Demonetisation: Old currency notes still dominating bars in eastern India
Several bars in Mumbai and Delhi have resorted to distribution of children?s notes in exchange of currency notes, but bars in Kolkata are yet to catch up with the trend. (Representative Image) Photograph: (Others)
Rupee 500 and 1,000 currency notes might have ceased to be legal tender, but these notes are still dominating most bars across the Indian eastern state of West Bengal.
While dance bars are prohibited in Bengal’s capital, Kolkata, singers get a crooning license and sing songs on request. Often, bar regulars are seen showering notes on these crooners.
Despite the Indian government's announcement to demonetise Rs 500 and Rs 1,000 notes, bars in areas like Baguihati, Keshtopur, Dum Dum, Chinar Park and Chandi Chowk of Kolkata and outskirts are still using the old notes.
For the people who want to use lower denominations of Rs 10 or Rs 100 are allowed exchange of old Rs 500 and Rs 1,000 notes, on the condition that they cannot take any of those notes back home.
“With very few Rs 100 notes available in the market, in the initial days we saw that people would exchange their old notes and get change in return and take a few notes home. But, now we are not allowing that. They have to shower the entire bundle of notes on the crooners. Infact, we keep a close watch on them, whether they take any of those notes home or not,” said a bar owner, requesting anonymity.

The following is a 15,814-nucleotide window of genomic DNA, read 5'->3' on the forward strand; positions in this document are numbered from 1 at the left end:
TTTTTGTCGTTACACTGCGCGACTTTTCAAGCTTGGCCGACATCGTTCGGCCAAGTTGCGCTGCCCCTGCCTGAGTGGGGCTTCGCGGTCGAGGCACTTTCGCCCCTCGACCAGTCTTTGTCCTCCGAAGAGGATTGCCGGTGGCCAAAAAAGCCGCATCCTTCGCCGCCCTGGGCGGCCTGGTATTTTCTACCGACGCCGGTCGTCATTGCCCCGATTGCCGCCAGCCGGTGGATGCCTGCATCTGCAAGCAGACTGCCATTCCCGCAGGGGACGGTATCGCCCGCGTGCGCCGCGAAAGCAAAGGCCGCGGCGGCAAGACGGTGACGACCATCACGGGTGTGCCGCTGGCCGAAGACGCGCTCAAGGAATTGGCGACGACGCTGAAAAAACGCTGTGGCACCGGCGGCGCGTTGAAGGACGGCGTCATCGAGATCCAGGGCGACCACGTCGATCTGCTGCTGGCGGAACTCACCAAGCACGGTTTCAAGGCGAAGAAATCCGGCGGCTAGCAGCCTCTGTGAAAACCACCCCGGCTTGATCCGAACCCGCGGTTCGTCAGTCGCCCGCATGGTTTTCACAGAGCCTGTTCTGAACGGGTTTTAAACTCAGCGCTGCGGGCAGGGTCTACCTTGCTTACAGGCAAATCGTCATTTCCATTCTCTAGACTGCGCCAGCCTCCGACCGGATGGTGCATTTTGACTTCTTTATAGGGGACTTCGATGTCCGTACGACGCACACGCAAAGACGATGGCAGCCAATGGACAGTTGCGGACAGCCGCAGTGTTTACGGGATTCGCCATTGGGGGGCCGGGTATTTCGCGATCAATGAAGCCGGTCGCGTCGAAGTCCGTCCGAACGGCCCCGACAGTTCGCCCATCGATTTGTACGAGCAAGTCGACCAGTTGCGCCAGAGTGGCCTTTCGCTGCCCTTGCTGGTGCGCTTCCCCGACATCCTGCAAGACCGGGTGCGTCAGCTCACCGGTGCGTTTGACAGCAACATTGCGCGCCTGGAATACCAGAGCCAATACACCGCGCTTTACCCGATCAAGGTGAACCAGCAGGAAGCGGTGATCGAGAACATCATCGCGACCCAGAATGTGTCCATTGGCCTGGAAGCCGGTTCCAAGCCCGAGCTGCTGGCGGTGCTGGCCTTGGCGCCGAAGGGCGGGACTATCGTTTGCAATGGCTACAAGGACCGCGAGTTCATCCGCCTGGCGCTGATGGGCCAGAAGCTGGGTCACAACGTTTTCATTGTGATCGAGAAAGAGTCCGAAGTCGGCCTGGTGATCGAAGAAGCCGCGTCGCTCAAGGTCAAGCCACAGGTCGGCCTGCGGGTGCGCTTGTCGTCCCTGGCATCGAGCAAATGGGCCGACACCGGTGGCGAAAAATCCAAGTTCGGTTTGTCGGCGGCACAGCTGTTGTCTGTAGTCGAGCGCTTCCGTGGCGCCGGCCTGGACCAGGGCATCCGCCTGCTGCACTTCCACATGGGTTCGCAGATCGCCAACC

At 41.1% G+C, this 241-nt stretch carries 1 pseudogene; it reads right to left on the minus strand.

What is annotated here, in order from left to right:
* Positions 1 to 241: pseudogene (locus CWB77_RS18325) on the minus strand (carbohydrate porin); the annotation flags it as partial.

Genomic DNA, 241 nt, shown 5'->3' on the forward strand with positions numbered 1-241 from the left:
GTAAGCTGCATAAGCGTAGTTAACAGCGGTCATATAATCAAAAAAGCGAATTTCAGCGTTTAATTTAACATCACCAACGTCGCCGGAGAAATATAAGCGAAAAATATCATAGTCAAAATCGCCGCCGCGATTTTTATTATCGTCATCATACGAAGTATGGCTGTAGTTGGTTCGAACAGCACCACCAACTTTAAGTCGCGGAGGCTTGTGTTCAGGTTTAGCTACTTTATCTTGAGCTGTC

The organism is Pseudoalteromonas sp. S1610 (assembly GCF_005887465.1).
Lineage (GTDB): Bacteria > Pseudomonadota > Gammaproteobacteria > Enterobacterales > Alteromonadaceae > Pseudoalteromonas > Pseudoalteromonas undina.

However, regulars at the bar make the payment either through cards or with new currency notes. “We are not accepting any payments in the old tender. But, whatever they shower on the crooners in the old tender is deposited by the crooner themselves in their bank accounts,” the bar owner added.
Several bars in Mumbai and Delhi have resorted to distribution of children’s notes in exchange of currency notes, but bars in Kolkata are yet to catch up with the trend.